Stress And Illness

Can suffering from too much stress cause illness? How stress affects the body and steps to take to avoid stress, calm down and relax.

Can suffering from too much stress make you sick? Scientists seem to think so. Stress can have a dramatic impact on the immune system. Biologically speaking, when a person suffers from prolonged or chronic stress, hormones that have an effect on the immune system are affected.

There are different kinds of stress that a person can experience. Some forms of stress can even be beneficial to the body. Shorter bursts of stress that are not considered chronic or prolonged, such as the stress encountered when going on a job interview or performing in public causes your body to create adrenaline. This can improve your memory and increase your energy level. However, it is the continuous and prolonged or chronic forms of stress that can be detrimental to one's health.

This kind of stress can have a great impact on the rest of your body. Most commonly, it can make a person more susceptible to stomach problems, such as constipation or diarrhea and can aggravate and make some disorders, such as ulcers, worse. Headaches are another common complaint made by people who suffer from stress. Some people have reported that stressful and pressure situations seem to trigger migraines. Stress can even affect the skin and complexion. Many have associated stress to acne breakouts and hives and research has shown that people suffering from chronic stress experience more frequent colds and upper respiratory infections.

Stress can also have an impact on the body in more serious and potentially life threatening ways. Heart disease, cancer and diabetes can be linked to stress. After reading this you may be experiencing some stress yourself. You may be thinking, "What is a person to do?" Everyone suffers from stress of some kind at one time or another. It is not possible to eliminate it. However, it is possible to try to control it and keep yourself healthy.

- One of the best tension relievers for the body is exercise. If you've had a particularly stressful day, try taking a walk or do some aerobics. In the beginning, you may not feel quite up to it but you'll undoubtedly feel better afterwards and be glad you did. You could even try making a daily stress-buster routine.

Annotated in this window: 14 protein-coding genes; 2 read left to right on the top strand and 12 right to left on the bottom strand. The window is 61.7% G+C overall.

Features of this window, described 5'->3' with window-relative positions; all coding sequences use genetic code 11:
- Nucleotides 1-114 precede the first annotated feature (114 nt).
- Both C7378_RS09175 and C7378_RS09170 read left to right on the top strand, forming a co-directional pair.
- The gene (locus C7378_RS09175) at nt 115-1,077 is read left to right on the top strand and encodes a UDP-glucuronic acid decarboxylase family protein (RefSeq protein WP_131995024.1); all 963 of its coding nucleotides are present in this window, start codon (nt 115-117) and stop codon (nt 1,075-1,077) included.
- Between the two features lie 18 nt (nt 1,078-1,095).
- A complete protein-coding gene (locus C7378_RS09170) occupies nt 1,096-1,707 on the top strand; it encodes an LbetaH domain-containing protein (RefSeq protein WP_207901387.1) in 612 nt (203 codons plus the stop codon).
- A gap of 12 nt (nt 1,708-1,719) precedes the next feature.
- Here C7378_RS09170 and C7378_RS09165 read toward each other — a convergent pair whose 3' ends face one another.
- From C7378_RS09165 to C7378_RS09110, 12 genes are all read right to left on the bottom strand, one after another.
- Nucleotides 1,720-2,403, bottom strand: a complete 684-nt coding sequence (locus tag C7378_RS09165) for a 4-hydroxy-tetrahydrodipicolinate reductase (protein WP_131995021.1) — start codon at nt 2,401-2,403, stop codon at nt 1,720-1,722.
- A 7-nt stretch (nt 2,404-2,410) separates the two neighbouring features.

- Make sure you're getting enough sleep. Some people require more sleep than others but experts agree that the average amount of sleep recommended for a healthy adult is eight hours per night. Of course, everyone has had days when they feel tired and run down and have not gotten as much sleep as they needed. On these days do you feel more anxious? Do you feel pressured? Stressed? Try to ensure a good night's sleep as often as possible.

- Deep breathing exercises can aid in stimulating the body and mind offering a fresh outlook on that stressful situation. Inhale through the nose and exhale through the mouth. Hold the breath for five seconds. Try to clear your mind and think of something pleasant.

- Avoid too much caffeine. Try to limit your intake of coffee, tea, cola and other foods and beverages that contain caffeine and other stimulants. Do not drink coffee or tea towards the end of the day as it may impede a good night's sleep.

- Don't panic. Try to keep your problems in perspective. Is what you're stressed about still going to effect you tomorrow? Next week? Next year? If not, it may not be quite as emergent and important as you might think and fear.

- Talk to your doctor. If you seem to be unable to balance things out for yourself and keep your stress under control or if you are experiencing stress-related sign or symptoms of illness see your doctor.

© High Speed Ventures 2011